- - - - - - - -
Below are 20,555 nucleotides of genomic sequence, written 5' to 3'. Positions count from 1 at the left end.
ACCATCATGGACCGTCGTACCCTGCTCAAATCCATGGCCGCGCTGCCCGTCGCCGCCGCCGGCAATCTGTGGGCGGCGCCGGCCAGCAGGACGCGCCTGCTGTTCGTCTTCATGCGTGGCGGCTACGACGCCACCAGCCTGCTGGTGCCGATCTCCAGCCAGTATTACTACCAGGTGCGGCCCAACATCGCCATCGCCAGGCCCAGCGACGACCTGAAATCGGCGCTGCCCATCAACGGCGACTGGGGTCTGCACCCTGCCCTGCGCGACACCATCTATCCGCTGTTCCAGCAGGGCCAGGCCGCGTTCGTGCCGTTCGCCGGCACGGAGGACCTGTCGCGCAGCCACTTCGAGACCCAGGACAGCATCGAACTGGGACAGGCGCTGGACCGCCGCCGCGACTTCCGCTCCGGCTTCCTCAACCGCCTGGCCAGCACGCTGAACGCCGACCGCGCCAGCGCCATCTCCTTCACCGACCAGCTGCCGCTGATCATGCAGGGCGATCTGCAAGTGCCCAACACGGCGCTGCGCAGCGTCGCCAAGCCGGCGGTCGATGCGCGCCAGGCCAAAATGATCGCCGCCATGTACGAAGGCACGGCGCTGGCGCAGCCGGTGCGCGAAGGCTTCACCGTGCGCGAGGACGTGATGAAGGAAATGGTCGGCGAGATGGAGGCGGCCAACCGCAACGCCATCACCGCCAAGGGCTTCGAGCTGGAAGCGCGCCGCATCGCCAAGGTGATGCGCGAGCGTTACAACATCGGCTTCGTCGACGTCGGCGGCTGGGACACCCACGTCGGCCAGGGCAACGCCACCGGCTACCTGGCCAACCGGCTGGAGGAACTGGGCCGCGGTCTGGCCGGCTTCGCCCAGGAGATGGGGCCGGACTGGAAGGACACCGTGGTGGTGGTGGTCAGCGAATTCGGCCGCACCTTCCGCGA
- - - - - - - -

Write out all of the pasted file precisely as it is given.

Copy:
Below are 20,555 nucleotides of genomic sequence, written 5' to 3'. Positions count from 1 at the left end.
ACCATCATGGACCGTCGTACCCTGCTCAAATCCATGGCCGCGCTGCCCGTCGCCGCCGCCGGCAATCTGTGGGCGGCGCCGGCCAGCAGGACGCGCCTGCTGTTCGTCTTCATGCGTGGCGGCTACGACGCCACCAGCCTGCTGGTGCCGATCTCCAGCCAGTATTACTACCAGGTGCGGCCCAACATCGCCATCGCCAGGCCCAGCGACGACCTGAAATCGGCGCTGCCCATCAACGGCGACTGGGGTCTGCACCCTGCCCTGCGCGACACCATCTATCCGCTGTTCCAGCAGGGCCAGGCCGCGTTCGTGCCGTTCGCCGGCACGGAGGACCTGTCGCGCAGCCACTTCGAGACCCAGGACAGCATCGAACTGGGACAGGCGCTGGACCGCCGCCGCGACTTCCGCTCCGGCTTCCTCAACCGCCTGGCCAGCACGCTGAACGCCGACCGCGCCAGCGCCATCTCCTTCACCGACCAGCTGCCGCTGATCATGCAGGGCGATCTGCAAGTGCCCAACACGGCGCTGCGCAGCGTCGCCAAGCCGGCGGTCGATGCGCGCCAGGCCAAAATGATCGCCGCCATGTACGAAGGCACGGCGCTGGCGCAGCCGGTGCGCGAAGGCTTCACCGTGCGCGAGGACGTGATGAAGGAAATGGTCGGCGAGATGGAGGCGGCCAACCGCAACGCCATCACCGCCAAGGGCTTCGAGCTGGAAGCGCGCCGCATCGCCAAGGTGATGCGCGAGCGTTACAACATCGGCTTCGTCGACGTCGGCGGCTGGGACACCCACGTCGGCCAGGGCAACGCCACCGGCTACCTGGCCAACCGGCTGGAGGAACTGGGCCGCGGTCTGGCCGGCTTCGCCCAGGAGATGGGGCCGGACTGGAAGGACACCGTGGTGGTGGTGGTCAGCGAATTCGGCCGCACCTTCCGCGA